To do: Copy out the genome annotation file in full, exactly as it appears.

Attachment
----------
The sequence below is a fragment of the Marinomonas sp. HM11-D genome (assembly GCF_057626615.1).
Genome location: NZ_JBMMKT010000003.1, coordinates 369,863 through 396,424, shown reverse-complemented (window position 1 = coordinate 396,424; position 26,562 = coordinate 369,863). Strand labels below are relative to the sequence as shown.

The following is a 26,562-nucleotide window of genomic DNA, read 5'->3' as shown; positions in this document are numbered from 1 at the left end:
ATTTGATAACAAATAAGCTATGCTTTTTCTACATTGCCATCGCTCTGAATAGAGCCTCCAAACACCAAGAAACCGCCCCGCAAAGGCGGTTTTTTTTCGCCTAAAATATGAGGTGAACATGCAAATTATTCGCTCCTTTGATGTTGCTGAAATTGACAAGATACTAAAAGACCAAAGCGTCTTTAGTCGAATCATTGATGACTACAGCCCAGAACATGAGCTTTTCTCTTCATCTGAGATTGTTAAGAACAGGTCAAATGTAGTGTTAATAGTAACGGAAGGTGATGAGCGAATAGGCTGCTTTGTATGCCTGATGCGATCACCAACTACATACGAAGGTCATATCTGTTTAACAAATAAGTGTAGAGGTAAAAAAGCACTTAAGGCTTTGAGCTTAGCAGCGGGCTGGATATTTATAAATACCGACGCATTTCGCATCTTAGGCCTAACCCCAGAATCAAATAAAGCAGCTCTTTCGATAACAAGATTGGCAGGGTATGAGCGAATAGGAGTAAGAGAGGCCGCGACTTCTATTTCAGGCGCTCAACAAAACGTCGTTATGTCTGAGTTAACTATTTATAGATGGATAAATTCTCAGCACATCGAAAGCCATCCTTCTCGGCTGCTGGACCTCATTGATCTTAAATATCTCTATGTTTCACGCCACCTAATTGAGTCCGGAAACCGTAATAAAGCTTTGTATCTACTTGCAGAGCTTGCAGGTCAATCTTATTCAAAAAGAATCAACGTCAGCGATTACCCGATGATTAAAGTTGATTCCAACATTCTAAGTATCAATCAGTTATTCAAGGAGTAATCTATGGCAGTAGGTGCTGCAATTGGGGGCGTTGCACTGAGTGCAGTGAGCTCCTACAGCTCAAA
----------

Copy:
The sequence below is a fragment of the Marinomonas sp. HM11-D genome (assembly GCF_057626615.1).
Genome location: NZ_JBMMKT010000003.1, coordinates 369,863 through 396,424, shown reverse-complemented (window position 1 = coordinate 396,424; position 26,562 = coordinate 369,863). Strand labels below are relative to the sequence as shown.

The following is a 26,562-nucleotide window of genomic DNA, read 5'->3' as shown; positions in this document are numbered from 1 at the left end:
ATTTGATAACAAATAAGCTATGCTTTTTCTACATTGCCATCGCTCTGAATAGAGCCTCCAAACACCAAGAAACCGCCCCGCAAAGGCGGTTTTTTTTCGCCTAAAATATGAGGTGAACATGCAAATTATTCGCTCCTTTGATGTTGCTGAAATTGACAAGATACTAAAAGACCAAAGCGTCTTTAGTCGAATCATTGATGACTACAGCCCAGAACATGAGCTTTTCTCTTCATCTGAGATTGTTAAGAACAGGTCAAATGTAGTGTTAATAGTAACGGAAGGTGATGAGCGAATAGGCTGCTTTGTATGCCTGATGCGATCACCAACTACATACGAAGGTCATATCTGTTTAACAAATAAGTGTAGAGGTAAAAAAGCACTTAAGGCTTTGAGCTTAGCAGCGGGCTGGATATTTATAAATACCGACGCATTTCGCATCTTAGGCCTAACCCCAGAATCAAATAAAGCAGCTCTTTCGATAACAAGATTGGCAGGGTATGAGCGAATAGGAGTAAGAGAGGCCGCGACTTCTATTTCAGGCGCTCAACAAAACGTCGTTATGTCTGAGTTAACTATTTATAGATGGATAAATTCTCAGCACATCGAAAGCCATCCTTCTCGGCTGCTGGACCTCATTGATCTTAAATATCTCTATGTTTCACGCCACCTAATTGAGTCCGGAAACCGTAATAAAGCTTTGTATCTACTTGCAGAGCTTGCAGGTCAATCTTATTCAAAAAGAATCAACGTCAGCGATTACCCGATGATTAAAGTTGATTCCAACATTCTAAGTATCAATCAGTTATTCAAGGAGTAATCTATGGCAGTAGGTGCTGCAATTGGGGGCGTTGCACTGAGTGCAGTGAGCTCCTACAGCTCAAA